What are Methods Guides?
A Public Health Law Research Program “Methods Guide,” created by a leading public health law researcher from the PHLR Methods Core group, is designed to help public health professionals understand how to conduct research in law, and help legal professionals understand scientific methods. Methods Guides are organized by their applicability to the stages of a project, from the development of the research questions and design of the study, through the selection of measures and collection of data, to analysis and dissemination.
Michelle Mello J.D., Ph.D., a member of the Public Health Law Research (PHLR) Methods Core, offers advice for writing a successful funding proposal.
Jennifer Ibrahim, Ph.D., M.P.H., a member of the PHLR "Methods Core," demonstrates the building of logic models in this podcast.
Jennifer Ibrahim, Ph.D., M.P.H., a member of the PHLR "Methods Core," explains how to create a working database of public health law - a legal dataset - in this podcast.
Scott Burris, J.D., director of the center, explains in this podcast what public health law research is, and what kinds of research PHLR supports.
Jennifer Ibrahim, Ph.D., M.P.H., a member of the PHLR "Methods Core," explains the importance and purpose of scientific rigor in this podcast.
Jennifer Wood, Ph.D., a member of the PHLR "Methods Core," describes how qualitative research can advance the goals of PHLR and provides examples of qualitative data collection methods.
In "Measuring Statutory Law and Regulations for Empirical Research," Evan Anderson, Charles Tremper, Sue Thomas and Alexander C. Wagenaar provides researchers with a practical how-to guide in applying the scientific method to measure the law for quantitative research.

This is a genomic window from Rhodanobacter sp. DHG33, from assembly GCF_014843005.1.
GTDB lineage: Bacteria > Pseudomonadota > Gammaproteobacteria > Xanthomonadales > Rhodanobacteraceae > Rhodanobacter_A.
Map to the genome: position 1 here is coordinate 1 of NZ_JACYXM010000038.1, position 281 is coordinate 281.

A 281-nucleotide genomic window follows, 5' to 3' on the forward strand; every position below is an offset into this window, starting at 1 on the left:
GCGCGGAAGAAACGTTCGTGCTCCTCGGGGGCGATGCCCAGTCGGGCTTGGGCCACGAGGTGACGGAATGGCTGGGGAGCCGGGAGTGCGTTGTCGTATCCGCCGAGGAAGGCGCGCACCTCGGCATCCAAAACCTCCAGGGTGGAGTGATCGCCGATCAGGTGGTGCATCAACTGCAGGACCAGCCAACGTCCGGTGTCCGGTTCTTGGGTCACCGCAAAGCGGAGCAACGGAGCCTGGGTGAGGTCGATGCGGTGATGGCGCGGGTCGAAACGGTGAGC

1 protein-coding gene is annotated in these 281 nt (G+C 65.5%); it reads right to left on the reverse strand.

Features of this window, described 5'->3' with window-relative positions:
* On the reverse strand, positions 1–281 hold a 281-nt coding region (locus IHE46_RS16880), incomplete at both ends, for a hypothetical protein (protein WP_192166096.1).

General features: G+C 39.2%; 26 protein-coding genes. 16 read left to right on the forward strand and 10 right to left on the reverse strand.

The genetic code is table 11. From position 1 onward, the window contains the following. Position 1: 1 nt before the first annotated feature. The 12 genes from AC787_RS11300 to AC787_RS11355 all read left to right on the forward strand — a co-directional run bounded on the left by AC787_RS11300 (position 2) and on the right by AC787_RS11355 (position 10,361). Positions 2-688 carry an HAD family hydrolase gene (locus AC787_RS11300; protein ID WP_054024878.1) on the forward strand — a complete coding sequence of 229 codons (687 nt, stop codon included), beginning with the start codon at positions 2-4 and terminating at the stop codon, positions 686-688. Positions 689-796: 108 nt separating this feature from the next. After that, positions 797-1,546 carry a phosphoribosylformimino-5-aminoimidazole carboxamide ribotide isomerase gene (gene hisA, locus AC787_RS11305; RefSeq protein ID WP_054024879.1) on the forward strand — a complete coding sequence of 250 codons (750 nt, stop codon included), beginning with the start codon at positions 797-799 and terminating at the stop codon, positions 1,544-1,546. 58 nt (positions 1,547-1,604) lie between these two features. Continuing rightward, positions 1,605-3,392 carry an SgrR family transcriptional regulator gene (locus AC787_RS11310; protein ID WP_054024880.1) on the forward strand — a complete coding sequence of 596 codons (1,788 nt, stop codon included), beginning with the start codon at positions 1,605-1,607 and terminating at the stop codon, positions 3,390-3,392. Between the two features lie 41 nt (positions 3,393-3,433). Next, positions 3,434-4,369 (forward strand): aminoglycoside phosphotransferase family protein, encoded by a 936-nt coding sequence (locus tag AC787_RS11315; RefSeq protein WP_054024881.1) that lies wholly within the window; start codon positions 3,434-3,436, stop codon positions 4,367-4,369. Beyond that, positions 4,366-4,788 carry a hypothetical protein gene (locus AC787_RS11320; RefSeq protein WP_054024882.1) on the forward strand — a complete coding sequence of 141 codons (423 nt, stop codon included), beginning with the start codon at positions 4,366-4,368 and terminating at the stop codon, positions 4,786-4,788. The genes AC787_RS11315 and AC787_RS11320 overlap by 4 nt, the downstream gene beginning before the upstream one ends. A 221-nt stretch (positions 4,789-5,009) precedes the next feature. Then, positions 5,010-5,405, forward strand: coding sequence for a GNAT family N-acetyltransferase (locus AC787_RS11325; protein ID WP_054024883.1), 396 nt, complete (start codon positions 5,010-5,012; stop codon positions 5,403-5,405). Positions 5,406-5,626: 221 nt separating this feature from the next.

Qualitative research helps form our understanding of relationships between law, legal practices and public health. Because of its inductive nature, qualitative research generates insight into previously unstudied (or understudied) mechanisms of legal effect. Its various methods and strategies help uncover ways in which laws have effects that lie outside existing theories and models, and for which standardized quantitative measures do not exist.
PHLR researchers can draw upon a variety of theories developed by socio-legal scholars to explain how laws are put into practice and how they influence environments and behaviors. Similarly, it is possible to integrate laws within general social and behavioral theories. And it is in fact possible to do both at the same time. These methods make it possible to substantially improve the validity, utility and credibility of health research on effects of laws and legal practices.
In a paper published in the Milbank Quarterly, a multidisciplinary journal of population health and health policy, Temple University law professor Scott C. Burris and colleagues formally introduce the field as a new way of looking at the relationship between law and health.
Publication Date: 01/13/2011